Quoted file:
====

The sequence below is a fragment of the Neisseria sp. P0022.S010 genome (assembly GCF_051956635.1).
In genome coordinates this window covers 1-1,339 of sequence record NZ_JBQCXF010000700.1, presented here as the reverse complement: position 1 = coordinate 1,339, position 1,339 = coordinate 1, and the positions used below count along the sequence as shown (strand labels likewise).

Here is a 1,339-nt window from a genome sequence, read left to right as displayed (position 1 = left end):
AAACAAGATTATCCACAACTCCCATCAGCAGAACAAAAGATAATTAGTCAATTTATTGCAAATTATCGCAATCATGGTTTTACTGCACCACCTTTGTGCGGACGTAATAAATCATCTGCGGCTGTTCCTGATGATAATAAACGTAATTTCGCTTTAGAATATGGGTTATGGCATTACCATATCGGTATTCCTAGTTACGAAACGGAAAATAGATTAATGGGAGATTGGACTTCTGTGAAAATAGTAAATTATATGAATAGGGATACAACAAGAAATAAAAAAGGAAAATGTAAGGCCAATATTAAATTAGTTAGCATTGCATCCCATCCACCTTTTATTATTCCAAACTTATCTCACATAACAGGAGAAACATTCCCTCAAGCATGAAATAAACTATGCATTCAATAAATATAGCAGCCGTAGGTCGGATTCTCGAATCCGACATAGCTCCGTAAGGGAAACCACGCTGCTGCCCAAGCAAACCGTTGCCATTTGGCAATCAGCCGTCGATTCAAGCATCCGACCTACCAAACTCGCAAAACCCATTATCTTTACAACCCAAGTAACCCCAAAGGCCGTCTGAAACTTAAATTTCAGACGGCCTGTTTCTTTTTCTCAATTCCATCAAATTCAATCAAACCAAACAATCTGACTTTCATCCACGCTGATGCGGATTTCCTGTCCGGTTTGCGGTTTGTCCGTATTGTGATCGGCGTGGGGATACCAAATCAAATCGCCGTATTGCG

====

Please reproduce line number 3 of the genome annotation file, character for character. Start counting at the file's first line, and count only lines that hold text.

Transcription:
Here is a 1,339-nt window from a genome sequence, read left to right as displayed (position 1 = left end):